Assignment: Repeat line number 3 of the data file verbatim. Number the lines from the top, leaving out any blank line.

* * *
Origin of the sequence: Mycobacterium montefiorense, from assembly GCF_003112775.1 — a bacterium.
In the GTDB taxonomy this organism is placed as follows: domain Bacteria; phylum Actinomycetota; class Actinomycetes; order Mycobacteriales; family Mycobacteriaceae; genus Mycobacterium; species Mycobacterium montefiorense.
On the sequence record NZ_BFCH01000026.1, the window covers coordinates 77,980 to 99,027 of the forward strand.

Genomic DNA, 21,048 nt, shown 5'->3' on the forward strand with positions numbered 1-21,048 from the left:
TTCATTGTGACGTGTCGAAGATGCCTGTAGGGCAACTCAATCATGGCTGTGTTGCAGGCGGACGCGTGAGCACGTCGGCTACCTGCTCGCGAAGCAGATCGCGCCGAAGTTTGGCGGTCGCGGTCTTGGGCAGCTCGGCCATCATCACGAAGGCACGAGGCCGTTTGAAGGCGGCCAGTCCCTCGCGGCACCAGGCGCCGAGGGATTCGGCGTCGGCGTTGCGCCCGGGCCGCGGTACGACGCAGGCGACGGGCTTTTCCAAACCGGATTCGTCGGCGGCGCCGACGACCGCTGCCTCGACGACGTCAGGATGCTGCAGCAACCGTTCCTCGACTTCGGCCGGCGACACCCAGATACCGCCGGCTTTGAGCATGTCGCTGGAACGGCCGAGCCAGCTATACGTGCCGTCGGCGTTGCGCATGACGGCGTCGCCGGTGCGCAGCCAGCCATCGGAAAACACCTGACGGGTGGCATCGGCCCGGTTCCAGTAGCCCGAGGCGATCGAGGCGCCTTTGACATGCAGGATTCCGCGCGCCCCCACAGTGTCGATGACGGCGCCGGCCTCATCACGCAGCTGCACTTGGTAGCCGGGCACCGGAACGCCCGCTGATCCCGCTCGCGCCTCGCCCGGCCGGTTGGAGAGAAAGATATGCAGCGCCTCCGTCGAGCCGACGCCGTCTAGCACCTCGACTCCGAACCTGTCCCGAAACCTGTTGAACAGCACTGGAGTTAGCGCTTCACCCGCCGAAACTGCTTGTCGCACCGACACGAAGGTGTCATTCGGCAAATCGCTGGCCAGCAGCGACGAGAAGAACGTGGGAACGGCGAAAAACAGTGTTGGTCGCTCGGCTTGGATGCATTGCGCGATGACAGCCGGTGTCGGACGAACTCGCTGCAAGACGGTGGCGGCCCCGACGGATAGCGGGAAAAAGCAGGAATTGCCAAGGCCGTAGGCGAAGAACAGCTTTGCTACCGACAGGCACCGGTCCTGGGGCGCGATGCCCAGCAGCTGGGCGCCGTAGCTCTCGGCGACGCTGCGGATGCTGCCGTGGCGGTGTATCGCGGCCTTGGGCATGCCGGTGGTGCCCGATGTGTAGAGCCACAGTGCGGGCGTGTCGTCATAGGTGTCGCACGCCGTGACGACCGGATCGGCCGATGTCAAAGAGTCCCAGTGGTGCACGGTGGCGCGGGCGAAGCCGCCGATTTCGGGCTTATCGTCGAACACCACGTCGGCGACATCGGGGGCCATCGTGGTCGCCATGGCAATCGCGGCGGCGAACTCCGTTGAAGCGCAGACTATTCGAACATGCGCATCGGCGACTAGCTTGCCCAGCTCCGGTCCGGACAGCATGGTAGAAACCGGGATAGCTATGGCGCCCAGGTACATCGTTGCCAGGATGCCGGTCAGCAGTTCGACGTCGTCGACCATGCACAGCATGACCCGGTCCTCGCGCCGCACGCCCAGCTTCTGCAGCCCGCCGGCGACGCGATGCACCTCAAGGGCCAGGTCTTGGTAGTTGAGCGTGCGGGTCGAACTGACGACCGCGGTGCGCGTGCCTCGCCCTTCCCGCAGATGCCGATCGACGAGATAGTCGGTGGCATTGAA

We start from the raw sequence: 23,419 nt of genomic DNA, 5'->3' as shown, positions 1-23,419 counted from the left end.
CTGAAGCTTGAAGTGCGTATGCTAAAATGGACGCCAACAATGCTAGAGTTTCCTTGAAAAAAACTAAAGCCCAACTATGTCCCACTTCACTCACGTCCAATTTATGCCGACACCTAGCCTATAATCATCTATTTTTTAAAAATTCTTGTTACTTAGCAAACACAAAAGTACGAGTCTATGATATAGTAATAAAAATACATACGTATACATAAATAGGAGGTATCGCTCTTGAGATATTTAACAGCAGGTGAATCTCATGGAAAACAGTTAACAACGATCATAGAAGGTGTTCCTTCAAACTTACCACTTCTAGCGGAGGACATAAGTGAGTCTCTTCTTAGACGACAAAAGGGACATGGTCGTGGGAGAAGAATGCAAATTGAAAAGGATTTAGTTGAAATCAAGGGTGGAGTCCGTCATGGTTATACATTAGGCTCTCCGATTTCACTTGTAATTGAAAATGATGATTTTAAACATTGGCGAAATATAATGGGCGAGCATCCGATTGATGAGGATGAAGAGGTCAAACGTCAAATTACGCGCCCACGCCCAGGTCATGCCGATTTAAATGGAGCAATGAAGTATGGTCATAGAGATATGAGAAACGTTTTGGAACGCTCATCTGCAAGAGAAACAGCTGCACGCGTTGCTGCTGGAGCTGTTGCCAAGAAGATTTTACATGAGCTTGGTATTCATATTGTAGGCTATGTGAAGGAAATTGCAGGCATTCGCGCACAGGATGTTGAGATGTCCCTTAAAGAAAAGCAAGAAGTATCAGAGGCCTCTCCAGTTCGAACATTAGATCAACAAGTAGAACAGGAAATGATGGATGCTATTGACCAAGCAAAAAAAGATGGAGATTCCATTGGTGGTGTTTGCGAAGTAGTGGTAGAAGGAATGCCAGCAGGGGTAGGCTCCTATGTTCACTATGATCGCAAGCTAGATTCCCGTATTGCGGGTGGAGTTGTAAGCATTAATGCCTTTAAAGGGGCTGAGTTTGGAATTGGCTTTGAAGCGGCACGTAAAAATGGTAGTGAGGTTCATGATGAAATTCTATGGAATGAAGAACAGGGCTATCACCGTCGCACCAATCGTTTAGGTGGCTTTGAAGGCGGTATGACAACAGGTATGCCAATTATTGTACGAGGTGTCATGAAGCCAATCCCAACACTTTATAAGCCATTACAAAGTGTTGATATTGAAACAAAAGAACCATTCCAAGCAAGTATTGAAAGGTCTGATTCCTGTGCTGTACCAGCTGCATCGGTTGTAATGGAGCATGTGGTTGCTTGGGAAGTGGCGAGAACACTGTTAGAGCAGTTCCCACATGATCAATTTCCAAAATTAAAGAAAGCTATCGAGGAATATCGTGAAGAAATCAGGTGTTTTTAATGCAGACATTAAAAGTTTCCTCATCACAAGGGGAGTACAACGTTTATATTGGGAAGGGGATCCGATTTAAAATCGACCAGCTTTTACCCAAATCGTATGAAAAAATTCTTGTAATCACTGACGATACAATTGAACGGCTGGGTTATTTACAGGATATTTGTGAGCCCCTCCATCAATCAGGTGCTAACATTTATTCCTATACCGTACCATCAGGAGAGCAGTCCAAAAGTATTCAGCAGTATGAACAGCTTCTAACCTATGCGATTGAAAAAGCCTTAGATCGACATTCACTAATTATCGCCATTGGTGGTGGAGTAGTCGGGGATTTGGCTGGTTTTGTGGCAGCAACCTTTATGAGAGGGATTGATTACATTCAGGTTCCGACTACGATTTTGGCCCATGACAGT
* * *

On the sequence record NZ_BFCH01000026.1, the window covers coordinates 77,980 to 99,027 of the forward strand.